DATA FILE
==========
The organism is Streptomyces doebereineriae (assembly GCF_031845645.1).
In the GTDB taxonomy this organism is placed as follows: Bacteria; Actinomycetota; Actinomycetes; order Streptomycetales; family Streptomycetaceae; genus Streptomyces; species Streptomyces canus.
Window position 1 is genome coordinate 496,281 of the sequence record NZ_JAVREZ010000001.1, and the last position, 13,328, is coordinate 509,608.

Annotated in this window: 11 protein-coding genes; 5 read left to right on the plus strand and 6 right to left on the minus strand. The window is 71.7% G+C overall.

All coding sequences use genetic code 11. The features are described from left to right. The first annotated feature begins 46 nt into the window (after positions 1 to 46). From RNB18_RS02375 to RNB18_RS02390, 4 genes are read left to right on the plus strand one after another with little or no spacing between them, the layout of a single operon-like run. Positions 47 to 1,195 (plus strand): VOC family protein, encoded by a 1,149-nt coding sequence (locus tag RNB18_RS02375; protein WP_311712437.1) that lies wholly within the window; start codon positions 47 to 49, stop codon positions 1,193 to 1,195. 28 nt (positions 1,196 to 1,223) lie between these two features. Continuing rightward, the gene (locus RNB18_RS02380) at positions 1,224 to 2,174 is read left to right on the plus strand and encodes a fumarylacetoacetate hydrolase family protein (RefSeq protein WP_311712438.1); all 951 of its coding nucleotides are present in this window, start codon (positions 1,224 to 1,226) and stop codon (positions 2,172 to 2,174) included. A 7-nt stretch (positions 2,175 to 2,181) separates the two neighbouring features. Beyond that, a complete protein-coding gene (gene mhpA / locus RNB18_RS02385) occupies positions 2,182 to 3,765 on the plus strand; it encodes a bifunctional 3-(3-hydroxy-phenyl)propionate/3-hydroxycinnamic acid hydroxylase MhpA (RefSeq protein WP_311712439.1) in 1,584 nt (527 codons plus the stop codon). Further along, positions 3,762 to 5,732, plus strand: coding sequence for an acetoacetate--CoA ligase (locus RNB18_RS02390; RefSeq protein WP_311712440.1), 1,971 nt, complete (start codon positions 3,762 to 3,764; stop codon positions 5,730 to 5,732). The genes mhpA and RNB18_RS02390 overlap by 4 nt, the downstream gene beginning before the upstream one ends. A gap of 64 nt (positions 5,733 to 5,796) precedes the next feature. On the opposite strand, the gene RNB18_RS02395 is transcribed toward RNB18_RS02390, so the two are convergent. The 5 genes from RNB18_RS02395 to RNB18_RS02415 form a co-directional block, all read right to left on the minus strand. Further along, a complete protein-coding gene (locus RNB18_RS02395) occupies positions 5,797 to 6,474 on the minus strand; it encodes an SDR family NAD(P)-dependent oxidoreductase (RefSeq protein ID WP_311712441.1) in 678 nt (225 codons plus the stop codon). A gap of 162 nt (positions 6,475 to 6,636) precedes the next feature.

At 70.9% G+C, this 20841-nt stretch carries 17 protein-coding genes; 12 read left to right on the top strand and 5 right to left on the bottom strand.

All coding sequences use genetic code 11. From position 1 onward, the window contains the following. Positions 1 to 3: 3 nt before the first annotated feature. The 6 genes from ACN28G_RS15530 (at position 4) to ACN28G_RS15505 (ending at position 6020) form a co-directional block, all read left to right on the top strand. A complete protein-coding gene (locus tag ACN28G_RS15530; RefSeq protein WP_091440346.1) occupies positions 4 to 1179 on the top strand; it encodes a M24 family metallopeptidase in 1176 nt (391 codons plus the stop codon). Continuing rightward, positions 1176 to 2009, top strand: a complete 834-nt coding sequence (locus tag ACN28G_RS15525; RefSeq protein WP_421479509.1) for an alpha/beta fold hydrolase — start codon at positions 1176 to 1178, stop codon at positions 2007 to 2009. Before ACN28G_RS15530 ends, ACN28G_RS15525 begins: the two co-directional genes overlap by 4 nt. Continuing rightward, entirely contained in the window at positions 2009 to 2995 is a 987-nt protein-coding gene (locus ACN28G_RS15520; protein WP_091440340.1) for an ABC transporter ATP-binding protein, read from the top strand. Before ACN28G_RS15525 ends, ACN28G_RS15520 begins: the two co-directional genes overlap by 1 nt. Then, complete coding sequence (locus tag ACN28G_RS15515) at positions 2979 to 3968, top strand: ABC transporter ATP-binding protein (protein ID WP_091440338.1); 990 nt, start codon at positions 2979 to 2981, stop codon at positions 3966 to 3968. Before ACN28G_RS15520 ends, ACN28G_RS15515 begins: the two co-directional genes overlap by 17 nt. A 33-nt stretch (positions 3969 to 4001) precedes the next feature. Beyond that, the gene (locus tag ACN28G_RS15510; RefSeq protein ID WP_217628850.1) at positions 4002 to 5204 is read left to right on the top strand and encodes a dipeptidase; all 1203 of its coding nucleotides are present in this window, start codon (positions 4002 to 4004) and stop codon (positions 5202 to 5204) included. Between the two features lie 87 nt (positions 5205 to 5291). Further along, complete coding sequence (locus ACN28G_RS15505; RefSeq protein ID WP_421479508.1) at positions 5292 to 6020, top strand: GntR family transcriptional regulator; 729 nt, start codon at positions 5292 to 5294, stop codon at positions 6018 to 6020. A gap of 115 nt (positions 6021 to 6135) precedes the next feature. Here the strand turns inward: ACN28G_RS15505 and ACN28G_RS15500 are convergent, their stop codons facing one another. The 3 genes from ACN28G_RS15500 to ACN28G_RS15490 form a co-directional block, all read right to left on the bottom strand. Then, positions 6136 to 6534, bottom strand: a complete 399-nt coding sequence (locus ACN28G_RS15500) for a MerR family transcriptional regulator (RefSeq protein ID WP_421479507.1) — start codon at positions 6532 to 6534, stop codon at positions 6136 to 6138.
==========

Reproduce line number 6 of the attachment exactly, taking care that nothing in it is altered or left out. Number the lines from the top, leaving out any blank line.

At 70.9% G+C, this 20841-nt stretch carries 17 protein-coding genes; 12 read left to right on the top strand and 5 right to left on the bottom strand.